At present day rates of pro­duc­tion, the world’s oil boun­ties will all be de­pleted within half a cen­tury. When com­pared dis­cretely, South and Cen­tral Amer­ica’s re­serves have the longest life­span at 119.9 years based upon their present ex­trac­tion rates. On a na­tional level, it is es­ti­mated that US re­serves will be de­pleted in 10.6 years while Cana­dian re­serves ill de­plete in 105.1 years. At 80,000 bar­rels a day, Kenyan re­serves will be de­pleted in just un­der 25 years. Uganda’s and South Su­dan will see de­ple­tion in 296.80 and 27 years re­spec­tively, based on the ex­trac­tion rates that have been de­clared.

This goes to show that de­spite be­ing the lat­est en­trants into the global oil mar­ket, the eastern Africa coun­tries to­gether will not af­fect gen­eral sup­ply of oil to the world mar­ket. Rea­son­ing from the facts, the re­gion has far too lit­tle re­serves to get in­vi­ta­tion into that price-fix­ing car­tel of Or­gan­i­sa­tion of Petroleum Ex­port­ing Coun­tries, where the coun­tries with the largest re­serves co-or­di­nate mar­ket ac­tiv­ity to main­tain sup­ply and de­ter­mine prices.

The range of fu­ture rates of pro­duc­tion can be pre­dicted by the size of the proved re­serve which will it­self drive the scale of in­vest­ment in a given re­serve. As South Su­dan’s’ proved re­serves are higher than Kenya’s, it is likely and pos­si­ble for South Su­dan’s rate of pro­duc­tion to re­main higher than Kenya’s. Based on the statistics re­leased by the gov­ern­ment of Uganda, it’s 6.5 bil­lion bar­rels of proved re­serves may at­tract the high­est in­vest­ment in the re­gion, giv­ing Uganda a higher pro­duc­tion rate than its neigh­bours. Based on its cho­sen rate of ex­trac­tion, it ap­pears that a choice may have been made to stretch the life­span of these re­serves in­stead of de­plet­ing them sooner. OPEC na­tions are price set­ters and can fix their rates of oil pro­duc­tion. For East African na­tions, how­ever, the mar­kets will de­cide the rates that these re­serves should be ex­tracted. (See ta­ble 2)

Oil sup­ply and de­mand statistics vary due to in­escapable dif­fer­ences in def­i­ni­tion and mea­sure­ment of in­for­ma­tion. Stock changes or vari­a­tions be­tween na­tional strate­gic oil re­serves main­tained for strate­gic eco­nomic and po­lit­i­cal rea­sons and oil pur­chased on the mar­kets will also in­flu­ence the dif­fer­ence in oil sup­ply and de­mand statistics.

For these rea­sons, Bri­tish Petroleum states that in 2016, the world pro­duced 92.150 mil­lion bar­rels of crude oil daily while con­sum­ing 96.6 mil­lion bar­rels in the same year. En­ergy de­mand in a mod­ern econ­omy is driven by the in­ten­sity of in­dus­trial ac­tiv­ity, the num­ber of ve­hi­cles in a coun­try and the size of an econ­omy and income of its peo­ple. These four fac­tors are use­ful pre­dic­tors of the de­mand of petroleum oil. The Asia Pa­cific re­gion reg­is­tered 34.77 per cent of the world’s share of crude oil con­sump­tion. The Asia Pa­cific is there­fore the most oil-thirsty re­gion on the globe and this is no sur­prise since the in­dus­trial giants that are China, In­dia, Ja­pan and South Korea are all based here. North Amer­ica fol­lows with 24.7 per cent of to­tal world con­sump­tion.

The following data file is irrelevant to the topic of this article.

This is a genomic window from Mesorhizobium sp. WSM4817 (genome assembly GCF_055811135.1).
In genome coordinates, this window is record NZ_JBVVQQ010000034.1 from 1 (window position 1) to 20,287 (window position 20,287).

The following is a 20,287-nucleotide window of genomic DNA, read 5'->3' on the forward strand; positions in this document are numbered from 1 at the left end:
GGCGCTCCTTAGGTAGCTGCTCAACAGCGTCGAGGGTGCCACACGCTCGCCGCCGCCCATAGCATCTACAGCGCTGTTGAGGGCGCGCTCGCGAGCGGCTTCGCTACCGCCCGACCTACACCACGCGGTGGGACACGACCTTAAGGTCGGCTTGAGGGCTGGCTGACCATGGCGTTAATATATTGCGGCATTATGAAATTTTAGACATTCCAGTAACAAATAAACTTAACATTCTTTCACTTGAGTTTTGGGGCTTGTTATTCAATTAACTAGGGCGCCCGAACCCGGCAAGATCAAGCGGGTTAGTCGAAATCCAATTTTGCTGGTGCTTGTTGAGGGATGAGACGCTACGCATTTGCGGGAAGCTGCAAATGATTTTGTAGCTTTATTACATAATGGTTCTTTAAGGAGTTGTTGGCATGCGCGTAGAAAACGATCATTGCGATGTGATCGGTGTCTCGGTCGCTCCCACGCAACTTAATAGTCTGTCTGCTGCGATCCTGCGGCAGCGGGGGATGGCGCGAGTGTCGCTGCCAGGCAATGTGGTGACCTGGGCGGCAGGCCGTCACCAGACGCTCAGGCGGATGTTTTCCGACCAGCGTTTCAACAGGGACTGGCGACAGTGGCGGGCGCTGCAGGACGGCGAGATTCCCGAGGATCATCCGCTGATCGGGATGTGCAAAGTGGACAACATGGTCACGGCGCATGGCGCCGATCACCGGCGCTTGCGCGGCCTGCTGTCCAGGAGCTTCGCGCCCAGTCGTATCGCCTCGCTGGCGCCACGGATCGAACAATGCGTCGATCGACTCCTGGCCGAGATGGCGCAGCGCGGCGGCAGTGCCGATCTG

Seen in dif­fer­ent terms, Asia Pa­cific na­tions con­sumed 33.58 mil­lion bar­rels of oil per day to North Amer­ica’s 23.843 mil­lion bar­rels. On a na­tional level, the United States was the most in­ten­sive user of oil, con­sum­ing 19.63 mil­lion bar­rels of oil, or 82 per cent of North Amer­ica’s to­tal and 20.3 per cent of the world’s to­tal oil.

As an oil pro­ducer, the US en­joys low fuel prices com­pared with other na­tions with its equiv­a­lent income lev­els so that its cit­i­zens are in­cen­tivised to use high amounts of fuel in trans­porta­tion. No­tably, the US oil in­dus­try en­joys wide rang­ing sub­si­dies. Saudi Ara­bia’s ge­o­graph­i­cal size and its po­si­tion as an oil pro­ducer also helps ex­plain its sixth place rank­ing among the largest con­sumers of crude oil.

Africa ac­counted for 4.1 per cent of global con­sump­tion or 3.937 mil­lion bar­rels of crude oil. In Africa, Egypt, Al­ge­ria and South Africa ac­count for 46 per cent of con­ti­nen­tal con­sump­tion of crude oil, be­ing also among the largest economies on the con­ti­nent. Egypt con­sumed 8.53 mil­lion bar­rels or 0.9 per cent of the world to­tal while it bears 1.3 per cent of the world’s pop­u­la­tion. Though their economies are roughly equal in size and Ethiopia’s pop­u­la­tion is larger than Kenya’s, the lat­ter boasts a larger in­dus­trial base and more mo­tor ve­hi­cles per capita. Nairobi alone has more cars than the whole of Ethiopia and this ex­plains a large part of the dis­par­ity in oil con­sump­tion in Kenya’s favour.

Gas sup­ply quan­tum